When all three Nodes have successfully received the block they will send a “Block Received” report to the Name Node. They will also send “Success” messages back up the pipeline and close down the TCP sessions. The Client receives a success message and tells the Name Node the block was successfully written. The Name Node updates it metadata info with the Node locations of Block A in File.txt.
The Client is ready to start the pipeline process again for the next block of data.
As the subsequent blocks of File.txt are written, the initial node in the pipeline will vary for each block, spreading around the hot spots of in-rack and cross-rack traffic for replication.
Hadoop uses a lot of network bandwidth and storage. We are typically dealing with very big files, Terabytes in size. And each file will be replicated onto the network and disk (3) times. If you have a 1TB file it will consume 3TB of network traffic to successfully load the file, and 3TB disk space to hold the file.
After the replication pipeline of each block is complete the file is successfully written to the cluster. As intended the file is spread in blocks across the cluster of machines, each machine having a relatively small part of the data. The more blocks that make up a file, the more machines the data can potentially spread. The more CPU cores and disk drives that have a piece of my data mean more parallel processing power and faster results. This is the motivation behind building large, wide clusters. To process more data, faster. When the machine count goes up and the cluster goes wide, our network needs to scale appropriately.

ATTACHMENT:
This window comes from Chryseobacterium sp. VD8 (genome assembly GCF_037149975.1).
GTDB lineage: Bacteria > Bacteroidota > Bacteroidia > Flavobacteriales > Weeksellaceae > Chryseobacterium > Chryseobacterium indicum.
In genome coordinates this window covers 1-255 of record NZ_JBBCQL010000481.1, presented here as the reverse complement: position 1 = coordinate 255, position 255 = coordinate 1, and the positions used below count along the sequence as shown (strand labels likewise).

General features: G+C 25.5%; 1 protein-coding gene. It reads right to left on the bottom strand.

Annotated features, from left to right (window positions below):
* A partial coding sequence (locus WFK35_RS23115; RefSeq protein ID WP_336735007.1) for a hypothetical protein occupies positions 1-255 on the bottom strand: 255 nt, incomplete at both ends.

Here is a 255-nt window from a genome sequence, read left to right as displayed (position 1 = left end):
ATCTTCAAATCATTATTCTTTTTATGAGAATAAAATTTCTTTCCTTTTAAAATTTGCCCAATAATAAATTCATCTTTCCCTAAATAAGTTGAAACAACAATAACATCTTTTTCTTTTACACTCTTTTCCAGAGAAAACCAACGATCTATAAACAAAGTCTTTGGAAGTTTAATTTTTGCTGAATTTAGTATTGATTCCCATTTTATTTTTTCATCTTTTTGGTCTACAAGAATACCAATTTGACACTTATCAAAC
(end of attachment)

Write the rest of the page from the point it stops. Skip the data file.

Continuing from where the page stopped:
Another approach to scaling the cluster is to go deep. This is where you scale up the machines with more disk drives and more CPU cores. Instead of increasing the number of machines you begin to look at increasing the density of each machine. In scaling deep, you put yourself on a trajectory where more network I/O requirements may be demanded of fewer machines. In this model, how your Hadoop cluster makes the transition to 10GE nodes becomes an important consideration.
The Name Node holds all the file system metadata for the cluster and oversees the health of Data Nodes and coordinates access to data. The Name Node is the central controller of HDFS. It does not hold any cluster data itself. The Name Node only knows what blocks make up a file and where those blocks are located in the cluster. The Name Node points Clients to the Data Nodes they need to talk to and keeps track of the cluster’s storage capacity, the health of each Data Node, and making sure each block of data is meeting the minimum defined replica policy.
Data Nodes send heartbeats to the Name Node every 3 seconds via a TCP handshake, using the same port number defined for the Name Node daemon, usually TCP 9000. Every tenth heartbeat is a Block Report, where the Data Node tells the Name Node about all the blocks it has. The block reports allow the Name Node build its metadata and insure (3) copies of the block exist on different nodes, in different racks.
The Name Node is a critical component of the Hadoop Distributed File System (HDFS). Without it, Clients would not be able to write or read files from HDFS, and it would be impossible to schedule and execute Map Reduce jobs. Because of this, it’s a good idea to equip the Name Node with a highly redundant enterprise class server configuration; dual power supplies, hot swappable fans, redundant NIC connections, etc.